Private capital inflow was $10,203 million in 1981/82 compared with $6,443 million in 1980/81. For the first eight months of the year private capital inflow was running at about the same rate as in 1980/81, but in the last four months inflow amounted to $6,441 million, twice as much as in the comparable period of 1980/81. A high proportion of capital inflow was accounted for by borrowings.

Government capital movements accounted for an inflow of $254 million. Overall there was a balance of payments surplus of $1,361 million in 1981/82 following a surplus of $1,149 million in 1980/81. The change in the valuation of reserves was – $556 million, so that international reserves rose by $808 million.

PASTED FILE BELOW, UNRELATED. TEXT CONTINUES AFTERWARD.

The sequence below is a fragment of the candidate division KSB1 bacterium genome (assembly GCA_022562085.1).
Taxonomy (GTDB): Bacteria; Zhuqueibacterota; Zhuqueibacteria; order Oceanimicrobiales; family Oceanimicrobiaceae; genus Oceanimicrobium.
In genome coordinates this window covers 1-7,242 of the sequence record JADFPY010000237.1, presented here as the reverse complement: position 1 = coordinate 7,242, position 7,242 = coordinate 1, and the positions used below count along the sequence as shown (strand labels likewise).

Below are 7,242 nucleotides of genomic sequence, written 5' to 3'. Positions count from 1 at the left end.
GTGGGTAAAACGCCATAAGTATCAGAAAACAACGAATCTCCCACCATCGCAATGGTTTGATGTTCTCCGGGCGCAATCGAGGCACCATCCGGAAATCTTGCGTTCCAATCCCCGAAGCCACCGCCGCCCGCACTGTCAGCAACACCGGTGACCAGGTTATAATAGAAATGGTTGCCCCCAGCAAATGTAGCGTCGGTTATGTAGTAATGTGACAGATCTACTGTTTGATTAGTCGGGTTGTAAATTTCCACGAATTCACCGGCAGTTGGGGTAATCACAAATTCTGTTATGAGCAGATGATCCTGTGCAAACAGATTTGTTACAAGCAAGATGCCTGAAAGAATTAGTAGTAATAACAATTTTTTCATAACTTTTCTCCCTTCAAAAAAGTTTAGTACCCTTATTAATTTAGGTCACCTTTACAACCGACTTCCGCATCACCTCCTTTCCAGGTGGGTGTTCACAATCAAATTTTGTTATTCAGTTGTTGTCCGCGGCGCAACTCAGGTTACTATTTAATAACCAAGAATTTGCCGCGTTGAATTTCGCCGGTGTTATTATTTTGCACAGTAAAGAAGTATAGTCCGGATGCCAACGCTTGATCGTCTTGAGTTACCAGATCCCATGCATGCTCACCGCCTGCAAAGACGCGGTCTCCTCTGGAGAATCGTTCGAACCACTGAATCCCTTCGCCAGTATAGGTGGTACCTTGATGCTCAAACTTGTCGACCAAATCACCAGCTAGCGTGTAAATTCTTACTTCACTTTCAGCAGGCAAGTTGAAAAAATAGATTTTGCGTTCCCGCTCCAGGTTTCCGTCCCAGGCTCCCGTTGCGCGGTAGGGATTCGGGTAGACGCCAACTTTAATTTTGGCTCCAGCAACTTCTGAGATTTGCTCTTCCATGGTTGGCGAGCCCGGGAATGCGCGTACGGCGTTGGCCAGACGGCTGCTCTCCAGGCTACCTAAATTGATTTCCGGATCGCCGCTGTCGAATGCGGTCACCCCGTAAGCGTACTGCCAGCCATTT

Australia's Balance of Payments
Half-yearly surplus(+)/deficit(−)

Graph Showing Current account
Graph Showing Private capital account
Graph Showing Government capital account
Graph Showing Net official monetary movements

Export Prices
Quarterly data

Graph Showing Commodity and export prices
Graph Showing Australian export prices I
Graph Showing Australian export prices II

Production and Spending

After rapid growth during the previous year, economic activity contracted from the latter part of 1981. At the beginning of 1981/82 the only clear signs of weakness were some recent falls in dwelling construction and a persistent decline in exports. By the December quarter it was apparent that industrial production was falling, employment weakening and consumption slowing. Early in 1982, various indicators of expectations showed that businesses and households believed that business conditions would worsen. Later in the year more conventional measures of economic activity confirmed the existence of the downturn and that business fixed investment, a mainstay of growth in 1980/81, had flattened out.